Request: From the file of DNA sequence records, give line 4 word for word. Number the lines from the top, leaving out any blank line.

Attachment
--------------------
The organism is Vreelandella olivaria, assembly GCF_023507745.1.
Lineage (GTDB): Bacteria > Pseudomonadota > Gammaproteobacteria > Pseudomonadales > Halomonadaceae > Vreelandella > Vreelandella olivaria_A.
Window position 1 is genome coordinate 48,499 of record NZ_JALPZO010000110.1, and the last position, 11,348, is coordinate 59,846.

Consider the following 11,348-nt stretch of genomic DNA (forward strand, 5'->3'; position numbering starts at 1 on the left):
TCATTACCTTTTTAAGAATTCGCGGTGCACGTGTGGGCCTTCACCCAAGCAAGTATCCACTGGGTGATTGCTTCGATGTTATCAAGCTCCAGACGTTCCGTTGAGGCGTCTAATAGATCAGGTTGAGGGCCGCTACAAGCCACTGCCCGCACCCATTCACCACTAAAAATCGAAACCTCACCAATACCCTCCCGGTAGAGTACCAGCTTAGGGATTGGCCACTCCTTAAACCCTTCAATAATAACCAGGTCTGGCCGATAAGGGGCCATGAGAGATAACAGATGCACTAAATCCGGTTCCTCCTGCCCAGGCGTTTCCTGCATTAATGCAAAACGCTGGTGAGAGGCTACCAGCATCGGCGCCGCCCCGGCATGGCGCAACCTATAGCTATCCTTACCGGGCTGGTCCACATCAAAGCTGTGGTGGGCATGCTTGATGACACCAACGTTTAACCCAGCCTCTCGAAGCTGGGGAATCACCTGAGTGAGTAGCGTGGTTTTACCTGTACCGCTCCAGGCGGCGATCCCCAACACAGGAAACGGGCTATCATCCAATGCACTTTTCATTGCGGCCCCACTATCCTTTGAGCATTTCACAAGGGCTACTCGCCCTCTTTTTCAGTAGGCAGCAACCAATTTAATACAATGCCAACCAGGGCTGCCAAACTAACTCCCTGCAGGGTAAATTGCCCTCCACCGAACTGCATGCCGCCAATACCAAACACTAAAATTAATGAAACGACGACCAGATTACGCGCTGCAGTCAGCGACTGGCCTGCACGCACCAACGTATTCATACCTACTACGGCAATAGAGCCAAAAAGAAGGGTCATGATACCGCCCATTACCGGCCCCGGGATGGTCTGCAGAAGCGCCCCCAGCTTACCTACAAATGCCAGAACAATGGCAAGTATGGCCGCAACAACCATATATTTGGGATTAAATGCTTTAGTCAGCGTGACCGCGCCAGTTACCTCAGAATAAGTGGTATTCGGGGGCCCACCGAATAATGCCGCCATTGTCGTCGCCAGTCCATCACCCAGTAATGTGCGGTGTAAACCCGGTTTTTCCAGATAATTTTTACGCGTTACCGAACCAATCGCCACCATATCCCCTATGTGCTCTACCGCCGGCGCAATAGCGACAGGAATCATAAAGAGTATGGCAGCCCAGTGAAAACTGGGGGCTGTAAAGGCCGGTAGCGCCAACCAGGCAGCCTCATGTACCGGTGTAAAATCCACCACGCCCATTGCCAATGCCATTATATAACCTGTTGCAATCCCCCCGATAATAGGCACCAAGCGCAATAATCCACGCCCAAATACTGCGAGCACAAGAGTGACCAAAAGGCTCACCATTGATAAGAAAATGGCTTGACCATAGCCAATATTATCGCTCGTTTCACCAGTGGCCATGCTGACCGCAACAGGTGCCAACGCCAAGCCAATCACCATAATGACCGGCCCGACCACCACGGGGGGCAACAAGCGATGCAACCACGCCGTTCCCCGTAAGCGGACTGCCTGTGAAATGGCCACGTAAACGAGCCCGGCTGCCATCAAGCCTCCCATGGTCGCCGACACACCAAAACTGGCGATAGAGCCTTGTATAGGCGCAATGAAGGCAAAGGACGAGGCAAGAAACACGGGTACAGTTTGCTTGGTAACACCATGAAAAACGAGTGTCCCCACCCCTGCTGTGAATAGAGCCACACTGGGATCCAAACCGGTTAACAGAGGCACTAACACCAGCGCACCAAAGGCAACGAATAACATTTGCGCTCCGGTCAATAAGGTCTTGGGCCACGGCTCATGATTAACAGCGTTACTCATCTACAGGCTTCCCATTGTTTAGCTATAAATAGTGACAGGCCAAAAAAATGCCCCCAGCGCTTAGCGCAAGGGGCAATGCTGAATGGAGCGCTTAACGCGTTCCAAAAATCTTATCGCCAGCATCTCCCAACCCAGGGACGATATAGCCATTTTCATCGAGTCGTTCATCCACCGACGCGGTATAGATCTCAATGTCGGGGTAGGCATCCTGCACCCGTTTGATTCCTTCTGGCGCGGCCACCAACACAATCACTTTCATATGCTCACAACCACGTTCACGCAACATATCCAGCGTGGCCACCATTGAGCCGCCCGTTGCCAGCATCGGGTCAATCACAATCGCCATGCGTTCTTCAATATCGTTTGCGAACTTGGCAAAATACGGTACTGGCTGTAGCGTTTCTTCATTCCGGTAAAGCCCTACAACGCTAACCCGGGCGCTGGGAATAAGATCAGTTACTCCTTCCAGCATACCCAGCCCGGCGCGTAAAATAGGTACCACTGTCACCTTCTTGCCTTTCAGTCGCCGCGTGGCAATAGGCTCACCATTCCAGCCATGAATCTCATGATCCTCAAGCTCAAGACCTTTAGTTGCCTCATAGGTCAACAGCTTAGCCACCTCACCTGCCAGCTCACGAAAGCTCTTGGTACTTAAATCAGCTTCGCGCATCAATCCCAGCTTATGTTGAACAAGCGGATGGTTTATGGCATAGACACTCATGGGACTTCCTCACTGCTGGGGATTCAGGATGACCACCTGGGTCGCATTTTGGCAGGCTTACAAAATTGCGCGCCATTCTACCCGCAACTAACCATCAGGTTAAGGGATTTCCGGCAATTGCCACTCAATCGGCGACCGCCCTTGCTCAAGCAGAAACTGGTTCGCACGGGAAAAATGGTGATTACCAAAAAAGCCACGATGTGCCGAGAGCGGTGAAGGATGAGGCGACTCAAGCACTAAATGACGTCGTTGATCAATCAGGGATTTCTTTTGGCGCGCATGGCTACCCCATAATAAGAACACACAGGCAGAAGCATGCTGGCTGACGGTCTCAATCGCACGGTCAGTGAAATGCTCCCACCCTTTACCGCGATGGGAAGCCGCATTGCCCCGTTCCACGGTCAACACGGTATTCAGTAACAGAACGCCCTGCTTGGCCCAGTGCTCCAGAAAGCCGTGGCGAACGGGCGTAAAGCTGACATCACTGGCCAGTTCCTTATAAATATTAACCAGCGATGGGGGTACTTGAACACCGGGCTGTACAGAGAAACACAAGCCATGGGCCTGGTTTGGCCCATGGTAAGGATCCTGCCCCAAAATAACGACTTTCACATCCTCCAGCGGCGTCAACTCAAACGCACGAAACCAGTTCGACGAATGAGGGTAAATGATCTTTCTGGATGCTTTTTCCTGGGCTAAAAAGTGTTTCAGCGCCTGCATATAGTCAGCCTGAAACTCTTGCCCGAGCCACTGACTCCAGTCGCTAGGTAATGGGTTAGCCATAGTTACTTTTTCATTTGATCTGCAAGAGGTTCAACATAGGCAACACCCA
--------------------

Consider the following 11,348-nt stretch of genomic DNA (forward strand, 5'->3'; position numbering starts at 1 on the left):